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kennedy used the word "quarantine." two quarantine cuba today, because of the decline in the united states navy according to a former chief of naval operations, it would require the entire atlantic fleet. i would not respond against cuba. i believe that would be bad. we have problems with cuba. one on one with those problems. link of them in in order to solve something halfway around the world. that is my view on foreign policy. [applause] there is a disagreement in naval circles as well. i got advice about the blockade also. but do we not have to realistically face up to the fact that our troubles and this hemisphere, in central and down in south america are being , generated by castro's cuba as
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well as in the caribbean, where they are also threatening to choke off our lifelines and it , is a problem that has to be faced one day. russia has enough of a presence there. it has fighter-bombers, submarines. russia provides about one tanker a week of oil for cuba. they could not stand a blockade very long. i think a little call on the hotline with this kind of a threat might get a withdrawal of troops from afghanistan. because it would be a pressure on them. howard: what do we do about is 90 miles off our border? it is virtually a soviet outpost. has an imitator now in the island of granada.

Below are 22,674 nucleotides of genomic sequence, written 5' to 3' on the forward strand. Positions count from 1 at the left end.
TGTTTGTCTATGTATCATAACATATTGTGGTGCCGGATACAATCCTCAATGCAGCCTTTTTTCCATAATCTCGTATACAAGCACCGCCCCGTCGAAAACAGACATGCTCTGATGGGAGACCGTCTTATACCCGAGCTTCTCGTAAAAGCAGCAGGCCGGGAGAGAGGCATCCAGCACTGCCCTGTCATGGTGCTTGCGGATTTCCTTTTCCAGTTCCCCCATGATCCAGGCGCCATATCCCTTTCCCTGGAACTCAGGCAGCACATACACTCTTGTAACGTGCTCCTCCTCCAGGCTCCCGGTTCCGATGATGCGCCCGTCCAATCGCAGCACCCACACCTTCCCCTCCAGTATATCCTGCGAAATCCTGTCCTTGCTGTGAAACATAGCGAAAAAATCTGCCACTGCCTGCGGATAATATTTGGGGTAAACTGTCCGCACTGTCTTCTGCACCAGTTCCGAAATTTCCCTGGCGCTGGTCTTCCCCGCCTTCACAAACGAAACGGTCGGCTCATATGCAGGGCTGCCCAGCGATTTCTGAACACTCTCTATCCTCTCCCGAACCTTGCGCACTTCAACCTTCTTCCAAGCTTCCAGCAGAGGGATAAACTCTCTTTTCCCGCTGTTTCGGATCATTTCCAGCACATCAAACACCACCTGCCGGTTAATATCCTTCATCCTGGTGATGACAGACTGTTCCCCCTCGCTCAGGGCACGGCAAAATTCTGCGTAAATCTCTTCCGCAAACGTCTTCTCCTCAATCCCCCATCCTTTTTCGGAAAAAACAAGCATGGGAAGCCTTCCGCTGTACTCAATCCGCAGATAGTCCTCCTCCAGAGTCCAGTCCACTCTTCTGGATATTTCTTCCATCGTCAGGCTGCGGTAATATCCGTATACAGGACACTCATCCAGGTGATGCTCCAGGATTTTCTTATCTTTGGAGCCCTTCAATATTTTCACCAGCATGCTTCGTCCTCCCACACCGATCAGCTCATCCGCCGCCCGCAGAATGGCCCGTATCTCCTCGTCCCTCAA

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it is a basket case of a nation about to collapse. mr. bush: when jimmy carter came in, he traded cuba with civility. out ofnocking the hell some of our allies in latin america. people look at us and say, what is going on? this man has made a conscious decision, in my judgment, castro , to export revolution, not support it. communism makes a very interesting distinction. they have made this decision. yes, granada is now in alliance with castro. guyana has been in trouble before. jamaica, their police and security forces are being trained by cuba. but that is the tip of the iceberg. the rest of it is in central america today, where i am convinced that castro is -- only fermenting but